But resilience, Woodfin argued, “is in our DNA,” and after a lengthy prayer from local pastor Terry Drake, he shifted his focus to the accomplishments of his administration’s first year at City Hall. The city, he said is, “writing another chapter in our grand legacy.” Read more.
In a recent meeting during which two new Birmingham City Council members were appointed, councilors gave clear signals that they’re ready to take on a rewrite of the law that governs separation of powers in Birmingham’s municipal government.
Interviews with finalists for the two empty seats were peppered with questions about the Mayor-Council Act of 1955. Specifically, councilors focused on controversial changes that were made to the law in 2016, which took certain powers from the council and gave them to the mayor’s office. Undoing those changes would be a priority in 2019, councilors told applicants.
That process won’t be easy. Councilors will need to lobby state legislators to walk back changes they made recently. Perhaps more critically, the efforts could put the council at odds with Mayor Randall Woodfin, who would stand to lose significant budgeting power if the 2016 changes were undone. Read more.
This is the first in a series of three articles looking at the first year of Randall Woodfin’s tenure as mayor.
When Randall Woodfin was inaugurated as mayor of Birmingham on Nov. 28, 2017, he took time during his speech to address the city’s high rate of gun violence — an “epidemic,” he said, that had been steadily rising since 2015.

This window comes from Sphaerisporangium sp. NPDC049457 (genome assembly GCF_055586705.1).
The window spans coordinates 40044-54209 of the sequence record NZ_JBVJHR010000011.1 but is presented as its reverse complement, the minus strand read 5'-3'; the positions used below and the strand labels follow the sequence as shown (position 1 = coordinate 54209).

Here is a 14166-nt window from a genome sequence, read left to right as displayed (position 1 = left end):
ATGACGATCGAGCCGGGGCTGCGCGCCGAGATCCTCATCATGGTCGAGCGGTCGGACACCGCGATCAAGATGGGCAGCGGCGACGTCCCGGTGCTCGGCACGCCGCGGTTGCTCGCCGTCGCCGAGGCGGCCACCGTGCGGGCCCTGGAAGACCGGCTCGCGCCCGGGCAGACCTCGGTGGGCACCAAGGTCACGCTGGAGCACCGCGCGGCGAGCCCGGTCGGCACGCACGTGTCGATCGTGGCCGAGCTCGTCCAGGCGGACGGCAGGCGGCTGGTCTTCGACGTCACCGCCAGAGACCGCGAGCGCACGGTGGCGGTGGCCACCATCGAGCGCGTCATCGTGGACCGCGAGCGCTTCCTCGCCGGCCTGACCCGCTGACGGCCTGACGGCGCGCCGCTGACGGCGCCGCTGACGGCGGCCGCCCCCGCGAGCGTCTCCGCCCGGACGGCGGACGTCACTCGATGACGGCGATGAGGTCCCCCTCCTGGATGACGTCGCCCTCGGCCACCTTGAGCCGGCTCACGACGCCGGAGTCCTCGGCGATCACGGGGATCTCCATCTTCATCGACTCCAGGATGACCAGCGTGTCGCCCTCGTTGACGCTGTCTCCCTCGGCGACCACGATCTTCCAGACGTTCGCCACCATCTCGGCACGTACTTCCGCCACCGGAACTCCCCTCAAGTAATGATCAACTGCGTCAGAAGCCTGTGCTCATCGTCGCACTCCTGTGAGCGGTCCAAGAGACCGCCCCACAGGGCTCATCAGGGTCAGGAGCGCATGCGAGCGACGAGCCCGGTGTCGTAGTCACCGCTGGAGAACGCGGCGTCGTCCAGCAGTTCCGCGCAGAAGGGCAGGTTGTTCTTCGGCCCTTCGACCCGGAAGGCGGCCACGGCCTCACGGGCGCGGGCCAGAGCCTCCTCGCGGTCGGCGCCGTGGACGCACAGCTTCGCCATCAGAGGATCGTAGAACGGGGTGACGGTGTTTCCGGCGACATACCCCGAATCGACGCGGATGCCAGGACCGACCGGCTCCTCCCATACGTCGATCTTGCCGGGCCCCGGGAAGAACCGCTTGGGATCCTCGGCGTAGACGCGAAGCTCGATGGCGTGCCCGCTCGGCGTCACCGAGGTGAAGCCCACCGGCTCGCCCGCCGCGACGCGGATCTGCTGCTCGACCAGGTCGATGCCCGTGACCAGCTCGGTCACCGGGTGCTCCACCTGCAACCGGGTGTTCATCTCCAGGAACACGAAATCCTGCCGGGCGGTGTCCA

“My heart is with every family who has lost a loved one to murder in our city,” he told the crowd assembled in front of City Hall. “My prayers, my energy, my sympathy and my empathy — we have to do something. … We have to better police our city, and in better policing our city, it is going to take this entire community to feel empowered where you live, to make sure we are protecting our neighbors. We have had enough of violence in our city, and I stand before you today to let you know, I can show you better than I can tell you, it will be different.”
The numbers for Woodfin’s first year in office don’t look much different from 2017. At the time of his inauguration, the city had logged 104 homicides for the year; that number would later rise to 117 by year’s end. As of Nov. 28, 2018, there have been 102 homicides in Birmingham for the year.
But if the statistics are the same, the city’s approach to lowering them has been gradually changing under Woodfin’s watch, though we won’t know the full specifics of his administration’s strategy, he said, until later this year. Read more.